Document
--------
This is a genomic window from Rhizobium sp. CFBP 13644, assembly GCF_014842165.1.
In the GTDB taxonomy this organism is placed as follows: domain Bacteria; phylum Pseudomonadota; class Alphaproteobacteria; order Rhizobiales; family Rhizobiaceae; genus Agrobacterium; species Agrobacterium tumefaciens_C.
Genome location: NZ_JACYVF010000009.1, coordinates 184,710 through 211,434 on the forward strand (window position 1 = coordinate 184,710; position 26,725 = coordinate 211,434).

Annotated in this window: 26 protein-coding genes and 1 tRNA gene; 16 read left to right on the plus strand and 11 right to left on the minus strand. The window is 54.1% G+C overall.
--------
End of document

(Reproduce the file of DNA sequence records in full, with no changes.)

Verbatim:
This is a genomic window from Rhizobium sp. CFBP 13644, assembly GCF_014842165.1.
In the GTDB taxonomy this organism is placed as follows: domain Bacteria; phylum Pseudomonadota; class Alphaproteobacteria; order Rhizobiales; family Rhizobiaceae; genus Agrobacterium; species Agrobacterium tumefaciens_C.
Genome location: NZ_JACYVF010000009.1, coordinates 184,710 through 211,434 on the forward strand (window position 1 = coordinate 184,710; position 26,725 = coordinate 211,434).

Annotated in this window: 26 protein-coding genes and 1 tRNA gene; 16 read left to right on the plus strand and 11 right to left on the minus strand. The window is 54.1% G+C overall.